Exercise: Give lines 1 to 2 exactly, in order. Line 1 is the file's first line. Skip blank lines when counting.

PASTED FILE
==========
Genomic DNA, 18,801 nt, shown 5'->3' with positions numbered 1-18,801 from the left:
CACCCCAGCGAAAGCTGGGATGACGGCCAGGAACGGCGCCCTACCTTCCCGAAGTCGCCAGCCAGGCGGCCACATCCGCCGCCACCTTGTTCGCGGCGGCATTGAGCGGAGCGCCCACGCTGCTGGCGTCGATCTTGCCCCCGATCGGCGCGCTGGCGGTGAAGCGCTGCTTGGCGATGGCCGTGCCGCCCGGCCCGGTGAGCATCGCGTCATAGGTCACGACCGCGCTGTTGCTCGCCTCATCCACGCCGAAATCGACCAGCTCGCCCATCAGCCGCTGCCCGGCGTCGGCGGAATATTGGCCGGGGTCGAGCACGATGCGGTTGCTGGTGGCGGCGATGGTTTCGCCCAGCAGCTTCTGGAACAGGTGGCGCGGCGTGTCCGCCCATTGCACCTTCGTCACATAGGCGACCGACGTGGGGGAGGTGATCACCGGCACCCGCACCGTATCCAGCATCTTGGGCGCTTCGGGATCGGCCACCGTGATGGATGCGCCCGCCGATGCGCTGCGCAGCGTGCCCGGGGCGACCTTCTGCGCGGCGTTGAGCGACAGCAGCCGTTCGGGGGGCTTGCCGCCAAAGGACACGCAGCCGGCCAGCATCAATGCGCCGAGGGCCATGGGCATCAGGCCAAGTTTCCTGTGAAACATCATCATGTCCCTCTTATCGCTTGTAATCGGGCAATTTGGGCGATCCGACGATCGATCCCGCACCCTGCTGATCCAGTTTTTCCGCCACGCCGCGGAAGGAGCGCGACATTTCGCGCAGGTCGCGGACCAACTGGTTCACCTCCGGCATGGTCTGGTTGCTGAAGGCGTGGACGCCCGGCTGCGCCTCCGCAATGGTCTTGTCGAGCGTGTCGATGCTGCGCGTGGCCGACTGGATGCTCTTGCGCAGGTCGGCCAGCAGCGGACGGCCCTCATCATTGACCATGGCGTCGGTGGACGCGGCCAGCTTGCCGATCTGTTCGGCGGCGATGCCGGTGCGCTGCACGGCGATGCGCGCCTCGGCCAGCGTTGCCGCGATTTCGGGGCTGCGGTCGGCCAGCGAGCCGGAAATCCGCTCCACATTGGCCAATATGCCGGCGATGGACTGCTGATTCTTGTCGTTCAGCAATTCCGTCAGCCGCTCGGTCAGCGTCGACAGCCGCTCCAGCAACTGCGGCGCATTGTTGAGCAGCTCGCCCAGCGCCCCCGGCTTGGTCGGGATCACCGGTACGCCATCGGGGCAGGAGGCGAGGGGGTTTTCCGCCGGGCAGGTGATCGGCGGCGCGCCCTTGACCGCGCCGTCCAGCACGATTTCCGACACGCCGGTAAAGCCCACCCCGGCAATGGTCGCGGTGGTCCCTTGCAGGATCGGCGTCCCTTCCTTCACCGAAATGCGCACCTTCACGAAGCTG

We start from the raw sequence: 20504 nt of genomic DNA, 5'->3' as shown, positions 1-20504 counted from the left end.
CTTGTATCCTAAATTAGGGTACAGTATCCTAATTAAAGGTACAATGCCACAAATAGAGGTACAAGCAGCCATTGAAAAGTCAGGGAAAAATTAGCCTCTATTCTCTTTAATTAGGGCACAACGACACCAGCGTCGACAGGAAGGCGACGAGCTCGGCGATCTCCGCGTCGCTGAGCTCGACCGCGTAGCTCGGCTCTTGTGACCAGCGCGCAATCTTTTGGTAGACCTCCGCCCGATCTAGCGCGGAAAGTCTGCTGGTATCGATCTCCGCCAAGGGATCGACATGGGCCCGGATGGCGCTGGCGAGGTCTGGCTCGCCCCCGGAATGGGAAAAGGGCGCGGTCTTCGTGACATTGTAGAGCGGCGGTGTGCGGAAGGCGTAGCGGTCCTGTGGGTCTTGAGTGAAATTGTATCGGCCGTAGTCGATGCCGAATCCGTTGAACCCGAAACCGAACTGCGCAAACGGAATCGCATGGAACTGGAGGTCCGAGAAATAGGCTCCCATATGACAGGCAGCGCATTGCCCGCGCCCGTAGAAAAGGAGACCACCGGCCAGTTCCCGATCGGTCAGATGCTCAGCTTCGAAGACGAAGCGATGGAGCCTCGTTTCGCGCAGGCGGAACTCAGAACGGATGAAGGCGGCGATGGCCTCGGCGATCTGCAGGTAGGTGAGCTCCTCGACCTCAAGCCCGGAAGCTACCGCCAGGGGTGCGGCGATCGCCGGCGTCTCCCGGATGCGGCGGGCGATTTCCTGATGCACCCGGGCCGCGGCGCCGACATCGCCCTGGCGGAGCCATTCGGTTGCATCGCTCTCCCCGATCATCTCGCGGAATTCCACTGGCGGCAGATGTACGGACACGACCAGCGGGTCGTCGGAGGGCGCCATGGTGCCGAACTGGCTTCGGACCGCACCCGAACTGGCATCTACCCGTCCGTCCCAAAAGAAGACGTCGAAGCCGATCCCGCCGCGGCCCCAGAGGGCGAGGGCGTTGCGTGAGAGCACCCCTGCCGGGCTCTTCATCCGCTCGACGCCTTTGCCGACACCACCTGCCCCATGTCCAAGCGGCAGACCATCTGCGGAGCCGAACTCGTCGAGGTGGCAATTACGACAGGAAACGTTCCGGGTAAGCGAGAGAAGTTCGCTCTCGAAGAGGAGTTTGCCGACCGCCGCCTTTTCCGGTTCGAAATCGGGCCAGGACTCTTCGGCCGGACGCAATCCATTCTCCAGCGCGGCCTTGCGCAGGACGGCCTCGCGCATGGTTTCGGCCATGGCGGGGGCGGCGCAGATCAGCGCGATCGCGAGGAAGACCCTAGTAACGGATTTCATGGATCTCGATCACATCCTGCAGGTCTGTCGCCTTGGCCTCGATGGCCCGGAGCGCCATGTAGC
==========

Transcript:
Genomic DNA, 18,801 nt, shown 5'->3' with positions numbered 1-18,801 from the left:
CACCCCAGCGAAAGCTGGGATGACGGCCAGGAACGGCGCCCTACCTTCCCGAAGTCGCCAGCCAGGCGGCCACATCCGCCGCCACCTTGTTCGCGGCGGCATTGAGCGGAGCGCCCACGCTGCTGGCGTCGATCTTGCCCCCGATCGGCGCGCTGGCGGTGAAGCGCTGCTTGGCGATGGCCGTGCCGCCCGGCCCGGTGAGCATCGCGTCATAGGTCACGACCGCGCTGTTGCTCGCCTCATCCACGCCGAAATCGACCAGCTCGCCCATCAGCCGCTGCCCGGCGTCGGCGGAATATTGGCCGGGGTCGAGCACGATGCGGTTGCTGGTGGCGGCGATGGTTTCGCCCAGCAGCTTCTGGAACAGGTGGCGCGGCGTGTCCGCCCATTGCACCTTCGTCACATAGGCGACCGACGTGGGGGAGGTGATCACCGGCACCCGCACCGTATCCAGCATCTTGGGCGCTTCGGGATCGGCCACCGTGATGGATGCGCCCGCCGATGCGCTGCGCAGCGTGCCCGGGGCGACCTTCTGCGCGGCGTTGAGCGACAGCAGCCGTTCGGGGGGCTTGCCGCCAAAGGACACGCAGCCGGCCAGCATCAATGCGCCGAGGGCCATGGGCATCAGGCCAAGTTTCCTGTGAAACATCATCATGTCCCTCTTATCGCTTGTAATCGGGCAATTTGGGCGATCCGACGATCGATCCCGCACCCTGCTGATCCAGTTTTTCCGCCACGCCGCGGAAGGAGCGCGACATTTCGCGCAGGTCGCGGACCAACTGGTTCACCTCCGGCATGGTCTGGTTGCTGAAGGCGTGGACGCCCGGCTGCGCCTCCGCAATGGTCTTGTCGAGCGTGTCGATGCTGCGCGTGGCCGACTGGATGCTCTTGCGCAGGTCGGCCAGCAGCGGACGGCCCTCATCATTGACCATGGCGTCGGTGGACGCGGCCAGCTTGCCGATCTGTTCGGCGGCGATGCCGGTGCGCTGCACGGCGATGCGCGCCTCGGCCAGCGTTGCCGCGATTTCGGGGCTGCGGTCGGCCAGCGAGCCGGAAATCCGCTCCACATTGGCCAATATGCCGGCGATGGACTGCTGATTCTTGTCGTTCAGCAATTCCGTCAGCCGCTCGGTCAGCGTCGACAGCCGCTCCAGCAACTGCGGCGCATTGTTGAGCAGCTCGCCCAGCGCCCCCGGCTTGGTCGGGATCACCGGTACGCCATCGGGGCAGGAGGCGAGGGGGTTTTCCGCCGGGCAGGTGATCGGCGGCGCGCCCTTGACCGCGCCGTCCAGCACGATTTCCGACACGCCGGTAAAGCCCACCCCGGCAATGGTCGCGGTGGTCCCTTGCAGGATCGGCGTCCCTTCCTTCACCGAAATGCGCACCTTCACGAAGCTG